Sure….the majority of us are NOT medical professionals, but we have become professionals at staying alive with this crazy disease. It’s so nice to talk to others about it, commiserate, get that feeling of camaraderie from one another. (Which is why I signed up lickety-split for the Diabetes UnConference in Vegas for March 12-15 next year! I. Can’t. Wait!!!)

One thing that gets to me, and tends to make me shy away for a bit from the DOC as a whole is when a rift happens, and  people get defensive or hurt or offended at our multitude of differing opinions on various things – like posting their A1c numbers or BG goals, using a pump/not using a pump, using a CGM/not using a CGM, or using whichever pump or CGM, or whatever-in-the-world-it-is-that-is-different with regards to our personal diabetes management strategies. I think we in the DOC are, as a general rule, a “helpful” lot of people. We can all have dramatically different opinions about the same things that affect us all because of that multitude of common, yet variable, experiences. At the end of the day, we all are individuals trying to save ourselves or our loved ones, and if we’ve learned nothing from diabetes, the one thing we HAVE learned is Your Diabetes May Vary. Let’s all continue to support each other, and lay off on the attacks. We ARE the world we know in the Diabetes Online Community….we are the ones to make a brighter day, so let’s keep advocating, together 🙂

(gosh, that song always makes me want to stand up and sing at the top of my lungs – so much awesome!)

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Diabetes Awareness Month Photo-a-Day 14 – World Diabetes Day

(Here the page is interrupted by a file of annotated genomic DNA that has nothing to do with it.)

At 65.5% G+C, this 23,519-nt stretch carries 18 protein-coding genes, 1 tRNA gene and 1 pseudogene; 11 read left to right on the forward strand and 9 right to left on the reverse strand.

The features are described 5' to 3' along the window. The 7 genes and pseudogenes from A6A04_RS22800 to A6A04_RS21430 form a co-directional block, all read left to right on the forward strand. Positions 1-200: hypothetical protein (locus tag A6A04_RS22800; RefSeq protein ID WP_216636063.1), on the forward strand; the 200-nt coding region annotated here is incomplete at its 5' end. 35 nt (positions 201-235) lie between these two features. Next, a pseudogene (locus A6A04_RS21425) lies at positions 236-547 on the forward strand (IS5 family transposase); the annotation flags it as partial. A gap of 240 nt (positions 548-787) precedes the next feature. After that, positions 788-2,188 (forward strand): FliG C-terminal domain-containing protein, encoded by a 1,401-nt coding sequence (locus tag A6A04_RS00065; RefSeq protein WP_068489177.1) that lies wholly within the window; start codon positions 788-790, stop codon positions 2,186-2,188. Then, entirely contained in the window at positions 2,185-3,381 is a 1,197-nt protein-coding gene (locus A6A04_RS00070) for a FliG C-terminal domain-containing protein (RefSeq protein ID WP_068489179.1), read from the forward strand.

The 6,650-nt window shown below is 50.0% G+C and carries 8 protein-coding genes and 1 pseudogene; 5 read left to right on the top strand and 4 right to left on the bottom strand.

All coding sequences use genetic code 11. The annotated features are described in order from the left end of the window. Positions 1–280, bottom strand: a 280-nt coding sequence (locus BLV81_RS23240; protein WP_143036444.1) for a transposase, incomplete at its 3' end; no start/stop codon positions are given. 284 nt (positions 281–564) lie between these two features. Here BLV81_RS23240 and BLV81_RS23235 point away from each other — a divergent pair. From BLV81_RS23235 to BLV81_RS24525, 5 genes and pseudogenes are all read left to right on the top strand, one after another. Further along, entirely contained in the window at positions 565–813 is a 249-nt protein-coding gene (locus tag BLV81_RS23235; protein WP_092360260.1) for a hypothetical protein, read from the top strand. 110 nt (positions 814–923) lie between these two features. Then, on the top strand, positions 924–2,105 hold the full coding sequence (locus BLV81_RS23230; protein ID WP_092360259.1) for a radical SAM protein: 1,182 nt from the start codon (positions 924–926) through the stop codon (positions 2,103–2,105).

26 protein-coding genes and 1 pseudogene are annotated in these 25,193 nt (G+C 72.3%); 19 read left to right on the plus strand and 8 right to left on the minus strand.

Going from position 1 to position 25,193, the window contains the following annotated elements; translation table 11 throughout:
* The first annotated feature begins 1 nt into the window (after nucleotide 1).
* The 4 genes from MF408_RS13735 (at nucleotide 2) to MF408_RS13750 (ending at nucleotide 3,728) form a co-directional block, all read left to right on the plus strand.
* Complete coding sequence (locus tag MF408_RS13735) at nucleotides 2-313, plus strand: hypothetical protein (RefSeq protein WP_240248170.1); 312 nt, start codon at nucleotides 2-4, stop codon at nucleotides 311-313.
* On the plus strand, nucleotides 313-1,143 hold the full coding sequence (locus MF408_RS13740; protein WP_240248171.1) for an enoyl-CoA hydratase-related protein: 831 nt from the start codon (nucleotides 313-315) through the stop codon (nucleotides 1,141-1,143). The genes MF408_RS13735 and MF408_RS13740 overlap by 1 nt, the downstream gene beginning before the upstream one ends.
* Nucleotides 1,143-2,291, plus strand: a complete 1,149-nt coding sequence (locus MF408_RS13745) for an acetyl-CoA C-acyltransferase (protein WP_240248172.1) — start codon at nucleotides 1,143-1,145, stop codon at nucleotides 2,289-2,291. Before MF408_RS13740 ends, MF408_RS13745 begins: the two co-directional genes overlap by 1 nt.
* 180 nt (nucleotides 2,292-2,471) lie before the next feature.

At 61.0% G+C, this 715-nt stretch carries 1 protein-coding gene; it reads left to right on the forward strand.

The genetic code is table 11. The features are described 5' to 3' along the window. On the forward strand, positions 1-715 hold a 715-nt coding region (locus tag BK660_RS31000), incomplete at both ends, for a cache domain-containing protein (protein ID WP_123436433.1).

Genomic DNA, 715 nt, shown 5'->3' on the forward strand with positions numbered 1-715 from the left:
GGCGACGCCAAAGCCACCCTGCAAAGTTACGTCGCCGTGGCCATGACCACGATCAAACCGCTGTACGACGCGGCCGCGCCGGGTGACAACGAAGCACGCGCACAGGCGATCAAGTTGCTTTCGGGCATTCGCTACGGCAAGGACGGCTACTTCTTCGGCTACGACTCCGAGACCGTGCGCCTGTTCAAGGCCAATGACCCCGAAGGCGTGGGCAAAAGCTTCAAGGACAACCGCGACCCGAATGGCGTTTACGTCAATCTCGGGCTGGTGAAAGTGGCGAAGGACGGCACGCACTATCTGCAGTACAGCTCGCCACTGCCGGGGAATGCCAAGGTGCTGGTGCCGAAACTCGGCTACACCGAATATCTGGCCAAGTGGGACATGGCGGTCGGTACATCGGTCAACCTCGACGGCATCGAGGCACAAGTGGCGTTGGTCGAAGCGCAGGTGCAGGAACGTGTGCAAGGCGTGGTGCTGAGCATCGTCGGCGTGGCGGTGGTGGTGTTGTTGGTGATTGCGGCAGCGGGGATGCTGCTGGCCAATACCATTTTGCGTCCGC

I missed it.
I completely failed to participate in this year’s World Diabetes Day. I’m even writing this post the day after it occurred. Why, you may ask?

Because, completely un-diabetes-related, I was sick. Woke up yesterday morning feeling a bit queasy. Drank 2 sips of water from the bottle I always keep beside my bed. Promptly ran to the bathroom and expunged all the contents of my stomach from (what felt like, considering the volume) the last 3 days.

Bleck.

Closest thing to a “blue circle of diabetes awareness” that I could experience for the day.

The remainder of the day was kind of a blur. It involved a lot of restless sleeping, nausea, fever, chills, body aches, crazy thirst….but any time I even took just a taste of water, here it came back up, along with other various liquid friends that were hanging out with it in my digestive system. At one point, late afternoon, I got brave and ate 1 small goldfish cracker. Thought I was safe for about 10-15 minutes until I tried washing it down with a swig of water. Bad idea.

Shocker of the year, despite dehydration and practically no food, my blood sugars were in fabulous range all day long. I never took a bolus of insulin, just let my regular basal rate run all day. Started out in the 100s early in the day, eventually got down into the 70s by late afternoon (this was actually after the heaver caused by the goldfish cracker & water), but then wound itself back up into the 130 range by the time I went to bed. Around 2am I woke up with a raging headache. (Caused by dehydration? Caffeine/coffee withdrawal? This stupid virus? All three?) I HAD to take some kind of pain reliever for it, but didn’t want to do so on an empty stomach. I felt so-so at this point,  made the executive decision to heat up some chicken noodle soup, sipped on the broth and ate a fair amount of noodles. Took Aleve (since anything acetaminophen-based wrecks the Dexcom CGM numbers.) Waited. It all stayed down, and I gratefully went back to a still-restless sleep.

Woke up this morning feeling like a new woman. Coffee smelled good again. The eggs and corned-beef hash that my husband made for me tasted like a gourmet meal. I drank 40 ounces of water before lunchtime, and it was delicious.  I survived the 24-hour-puke-your-guts-out-virus! Now, let’s just hope the rest of my family and friends don’t get it -there are some things I do NOT wish to share.  Happy Belated World Diabetes Day, ya’ll!!!